More Holiday Weirdness From Smithsonian Mag 

Monday, December 28th, 2015

I have a vague recollection of hearing of the “Caganer” at some point in my life. If you haven’t, here’s a simple explanation:

The Caganer translates to something like “The Crapper” and he is usually found tucked away in the corner of the manger scene taking care of business. Traditionally, the Caganer is depicted as wearing a traditional Catalonian red cap and white peasant shirt, although figures modeled to look like celebrities, politicians, and even the Pope are also popular, Reuters reports.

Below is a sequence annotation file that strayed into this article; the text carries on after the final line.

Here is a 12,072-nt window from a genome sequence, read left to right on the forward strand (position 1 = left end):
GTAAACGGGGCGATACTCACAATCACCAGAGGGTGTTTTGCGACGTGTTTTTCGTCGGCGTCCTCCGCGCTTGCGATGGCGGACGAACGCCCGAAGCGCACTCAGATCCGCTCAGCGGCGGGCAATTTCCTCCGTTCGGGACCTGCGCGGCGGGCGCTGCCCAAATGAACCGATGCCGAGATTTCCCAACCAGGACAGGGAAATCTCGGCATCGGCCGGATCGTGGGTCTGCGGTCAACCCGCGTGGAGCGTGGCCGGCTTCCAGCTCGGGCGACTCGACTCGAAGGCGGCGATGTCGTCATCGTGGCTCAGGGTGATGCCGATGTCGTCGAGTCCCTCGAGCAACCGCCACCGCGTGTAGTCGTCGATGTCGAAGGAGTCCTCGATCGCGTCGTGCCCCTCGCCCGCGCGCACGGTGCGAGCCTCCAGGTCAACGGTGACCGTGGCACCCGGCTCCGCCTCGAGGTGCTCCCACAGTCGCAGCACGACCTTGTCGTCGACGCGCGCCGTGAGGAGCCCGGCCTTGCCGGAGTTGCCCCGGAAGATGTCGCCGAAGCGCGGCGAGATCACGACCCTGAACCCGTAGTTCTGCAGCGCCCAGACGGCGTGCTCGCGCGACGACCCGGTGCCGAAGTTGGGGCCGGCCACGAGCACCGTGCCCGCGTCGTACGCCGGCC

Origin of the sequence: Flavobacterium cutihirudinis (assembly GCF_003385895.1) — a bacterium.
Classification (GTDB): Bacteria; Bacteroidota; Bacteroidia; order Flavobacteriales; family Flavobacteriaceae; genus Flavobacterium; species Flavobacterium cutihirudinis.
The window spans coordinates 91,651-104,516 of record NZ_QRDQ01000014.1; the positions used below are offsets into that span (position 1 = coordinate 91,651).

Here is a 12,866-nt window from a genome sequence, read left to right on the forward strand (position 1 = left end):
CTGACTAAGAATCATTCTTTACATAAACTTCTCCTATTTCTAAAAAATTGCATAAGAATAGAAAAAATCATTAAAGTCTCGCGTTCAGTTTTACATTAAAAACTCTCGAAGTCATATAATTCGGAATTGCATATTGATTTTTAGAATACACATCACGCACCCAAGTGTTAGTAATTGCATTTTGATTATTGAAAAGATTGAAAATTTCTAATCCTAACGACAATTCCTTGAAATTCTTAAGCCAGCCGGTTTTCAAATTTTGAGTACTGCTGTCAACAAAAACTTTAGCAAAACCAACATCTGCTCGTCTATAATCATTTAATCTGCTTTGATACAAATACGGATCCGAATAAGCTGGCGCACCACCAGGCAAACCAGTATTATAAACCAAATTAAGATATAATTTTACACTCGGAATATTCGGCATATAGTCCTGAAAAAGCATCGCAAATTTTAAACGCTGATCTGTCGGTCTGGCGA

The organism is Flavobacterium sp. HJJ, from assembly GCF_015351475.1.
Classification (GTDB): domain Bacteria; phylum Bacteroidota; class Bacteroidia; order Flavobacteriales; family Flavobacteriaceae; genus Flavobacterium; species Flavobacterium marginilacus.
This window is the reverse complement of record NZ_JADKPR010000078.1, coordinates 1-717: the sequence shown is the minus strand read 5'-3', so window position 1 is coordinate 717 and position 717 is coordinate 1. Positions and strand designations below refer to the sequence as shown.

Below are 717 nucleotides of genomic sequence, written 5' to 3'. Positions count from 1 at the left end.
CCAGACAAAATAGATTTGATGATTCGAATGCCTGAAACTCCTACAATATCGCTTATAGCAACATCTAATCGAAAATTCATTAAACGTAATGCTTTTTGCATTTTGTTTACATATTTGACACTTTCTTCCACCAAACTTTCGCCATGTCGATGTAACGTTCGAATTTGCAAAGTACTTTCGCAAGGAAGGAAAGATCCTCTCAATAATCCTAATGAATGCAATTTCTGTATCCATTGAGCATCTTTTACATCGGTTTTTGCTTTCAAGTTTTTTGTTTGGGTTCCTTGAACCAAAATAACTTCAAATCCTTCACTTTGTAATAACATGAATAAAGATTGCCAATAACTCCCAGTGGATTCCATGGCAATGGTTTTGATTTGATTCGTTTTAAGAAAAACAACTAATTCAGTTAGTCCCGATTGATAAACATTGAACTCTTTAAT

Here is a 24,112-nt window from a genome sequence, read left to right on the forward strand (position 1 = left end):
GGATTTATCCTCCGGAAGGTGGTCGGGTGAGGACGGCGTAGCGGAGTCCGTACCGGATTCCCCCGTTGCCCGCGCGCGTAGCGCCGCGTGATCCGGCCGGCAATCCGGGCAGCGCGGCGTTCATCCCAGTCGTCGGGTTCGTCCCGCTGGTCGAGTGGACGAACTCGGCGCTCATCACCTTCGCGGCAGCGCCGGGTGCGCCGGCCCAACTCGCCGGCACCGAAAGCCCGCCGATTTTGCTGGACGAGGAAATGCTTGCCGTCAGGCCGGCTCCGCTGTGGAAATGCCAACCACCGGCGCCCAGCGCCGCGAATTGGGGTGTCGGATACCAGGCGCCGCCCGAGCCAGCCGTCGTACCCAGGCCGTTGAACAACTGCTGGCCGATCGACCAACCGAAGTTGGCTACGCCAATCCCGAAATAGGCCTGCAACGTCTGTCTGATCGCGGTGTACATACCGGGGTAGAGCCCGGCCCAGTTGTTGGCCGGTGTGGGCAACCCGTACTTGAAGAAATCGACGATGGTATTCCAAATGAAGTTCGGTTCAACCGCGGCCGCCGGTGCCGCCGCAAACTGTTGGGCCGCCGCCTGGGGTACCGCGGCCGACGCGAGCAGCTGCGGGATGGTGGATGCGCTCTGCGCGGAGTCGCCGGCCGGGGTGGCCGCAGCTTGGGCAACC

One possible explanation for this really slays me:

“It was the only thing the little shepherd boy had to give the Baby Jesus,” Nancy Duneuve told Rainsford. “So it’s not at all disrespectful, it’s a great gift.”

They do say that best gifts are the ones you make yourself. Anyhow, while the Caganer rings a faint bell, I’ve definitely never heard of the “Tió de Nadal”. That’s even wackier!

Previously in Crazy Christmas Traditions: Merry Christmas, Icelandic Weirdos

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